An Unrecognized National Minority

Palestinians in Israel constitute a national minority by any standard of demography (they are about one million citizens and compose about 17% of the population).They have national awareness as Palestinian Arabs and share a history with other Palestinians and Arabs. Yet this reality is wholly unrecognized by Israel, which refuses to see in them a national group. Their very national existence is still psychologically and politically denied. Israel sees in them a collection of minorities and actively implements policies to segment this group into religious and other subgroups. Israel, therefore, refuses to consider group rights for the Arab community, even on the most basic level of cultural and identity rights. Arab education, for example, is a notoriously known tool of state control that is deplete with Zionist substance and devoid of Palestinian national themes.
On the Palestinian side, Palestinians in Israel are in a strong sense outsiders to the Palestinian National Movement. They never participated in the movement nor were they represented in its institutions. The movement that started in exile reached out to the Palestinians in the West Bank and Gaza, but refrained from reaching out to the Palestinians in Israel. The Palestinians in Israel were placed outside the strategic goals of the Palestinian people. They are important to the National Movement to the extent that they can offer support to the project of a Palestinian State in the West Bank and Gaza, a project that excludes them by definition.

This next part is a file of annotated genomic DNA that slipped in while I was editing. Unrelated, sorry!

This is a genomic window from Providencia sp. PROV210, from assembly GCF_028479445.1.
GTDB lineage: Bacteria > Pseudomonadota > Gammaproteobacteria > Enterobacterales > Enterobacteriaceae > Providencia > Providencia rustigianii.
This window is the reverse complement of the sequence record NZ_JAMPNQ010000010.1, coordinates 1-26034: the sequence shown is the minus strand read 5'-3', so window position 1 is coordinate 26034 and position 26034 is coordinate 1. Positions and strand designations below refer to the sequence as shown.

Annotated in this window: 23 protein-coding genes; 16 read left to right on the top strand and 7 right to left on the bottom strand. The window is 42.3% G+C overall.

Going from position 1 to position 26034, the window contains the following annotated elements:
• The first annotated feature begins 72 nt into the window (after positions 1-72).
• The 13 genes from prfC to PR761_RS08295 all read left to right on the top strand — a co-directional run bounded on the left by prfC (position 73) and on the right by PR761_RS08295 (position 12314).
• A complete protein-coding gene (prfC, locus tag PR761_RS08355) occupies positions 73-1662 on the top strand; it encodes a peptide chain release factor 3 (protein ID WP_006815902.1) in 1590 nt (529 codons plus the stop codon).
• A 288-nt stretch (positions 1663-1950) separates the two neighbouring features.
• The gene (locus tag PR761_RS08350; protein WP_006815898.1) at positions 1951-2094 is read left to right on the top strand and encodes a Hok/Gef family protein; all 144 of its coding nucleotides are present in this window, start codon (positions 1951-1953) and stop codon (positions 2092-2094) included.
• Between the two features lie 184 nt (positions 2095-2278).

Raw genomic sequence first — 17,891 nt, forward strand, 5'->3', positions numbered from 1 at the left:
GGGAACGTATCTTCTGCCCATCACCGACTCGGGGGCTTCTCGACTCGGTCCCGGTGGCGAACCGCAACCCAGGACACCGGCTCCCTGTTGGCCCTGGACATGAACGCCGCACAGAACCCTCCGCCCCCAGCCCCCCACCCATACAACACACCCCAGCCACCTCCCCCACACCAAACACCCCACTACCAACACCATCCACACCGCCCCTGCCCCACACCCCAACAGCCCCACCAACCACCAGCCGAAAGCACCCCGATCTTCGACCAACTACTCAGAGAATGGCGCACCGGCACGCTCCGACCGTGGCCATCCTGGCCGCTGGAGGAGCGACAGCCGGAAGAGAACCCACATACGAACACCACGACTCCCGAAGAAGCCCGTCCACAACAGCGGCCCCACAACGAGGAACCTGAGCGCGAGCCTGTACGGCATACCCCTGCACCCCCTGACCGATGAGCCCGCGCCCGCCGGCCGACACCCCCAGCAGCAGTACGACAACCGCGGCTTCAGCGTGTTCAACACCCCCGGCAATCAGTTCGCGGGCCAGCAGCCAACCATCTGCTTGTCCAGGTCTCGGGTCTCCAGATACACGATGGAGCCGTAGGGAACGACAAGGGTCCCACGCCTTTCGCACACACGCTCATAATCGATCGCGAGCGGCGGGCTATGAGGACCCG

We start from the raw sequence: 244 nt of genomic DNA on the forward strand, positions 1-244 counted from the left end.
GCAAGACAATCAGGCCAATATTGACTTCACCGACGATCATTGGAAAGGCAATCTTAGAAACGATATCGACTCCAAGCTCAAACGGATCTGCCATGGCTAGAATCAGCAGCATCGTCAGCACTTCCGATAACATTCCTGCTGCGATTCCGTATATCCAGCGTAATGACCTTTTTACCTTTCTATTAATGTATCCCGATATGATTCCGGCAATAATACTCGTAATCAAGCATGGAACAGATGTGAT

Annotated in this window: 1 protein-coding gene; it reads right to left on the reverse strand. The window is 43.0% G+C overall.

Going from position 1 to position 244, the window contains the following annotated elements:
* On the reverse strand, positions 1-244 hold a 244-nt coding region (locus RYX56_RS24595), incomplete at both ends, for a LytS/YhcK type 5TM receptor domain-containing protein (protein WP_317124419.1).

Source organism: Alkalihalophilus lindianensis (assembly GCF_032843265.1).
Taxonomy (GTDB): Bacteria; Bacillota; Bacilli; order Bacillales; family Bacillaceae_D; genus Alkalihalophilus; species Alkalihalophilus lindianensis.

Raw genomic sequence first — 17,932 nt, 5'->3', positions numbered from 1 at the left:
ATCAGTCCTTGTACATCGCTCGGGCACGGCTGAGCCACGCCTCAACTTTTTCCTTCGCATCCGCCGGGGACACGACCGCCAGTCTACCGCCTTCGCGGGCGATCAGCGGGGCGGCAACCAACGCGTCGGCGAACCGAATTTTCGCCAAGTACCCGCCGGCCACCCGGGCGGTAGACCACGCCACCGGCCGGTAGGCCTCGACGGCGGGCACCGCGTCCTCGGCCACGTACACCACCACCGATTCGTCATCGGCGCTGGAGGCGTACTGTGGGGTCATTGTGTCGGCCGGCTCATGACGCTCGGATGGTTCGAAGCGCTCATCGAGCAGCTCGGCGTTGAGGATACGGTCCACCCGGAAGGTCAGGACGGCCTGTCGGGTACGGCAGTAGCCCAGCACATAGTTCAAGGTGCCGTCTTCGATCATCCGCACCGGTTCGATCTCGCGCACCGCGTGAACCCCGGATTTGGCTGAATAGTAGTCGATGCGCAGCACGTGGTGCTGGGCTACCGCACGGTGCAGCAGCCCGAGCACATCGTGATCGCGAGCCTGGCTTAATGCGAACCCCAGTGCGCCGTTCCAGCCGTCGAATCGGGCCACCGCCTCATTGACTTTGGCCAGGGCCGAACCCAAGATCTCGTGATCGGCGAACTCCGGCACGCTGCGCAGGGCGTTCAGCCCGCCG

The Palestinians in Israel, although treated as strangers in their own homeland, were spared the devastating experiences of refugee life, exile and occupation, which define the core national experience of all other Palestinians. They did not take part in Palestinian resistance or pay the price of being under a superior Israeli power; they were not exposed to extreme hardship or military crackdown during the first or second Intifada. During the two Intifadas when Palestinian life was defined by resistance, death and destruction, closures, home demolitions, and military curfews, and in the recent Intifada by assassinations and military incursions, the Palestinians in Israel continued in their life undisrupted, showing solidarity but avoiding confrontation. The only exception was in October 2000, when Palestinians in Israel demonstrated in identification with the Palestinians in the West Bank and Gaza and were met by police forces that killed 13 citizens.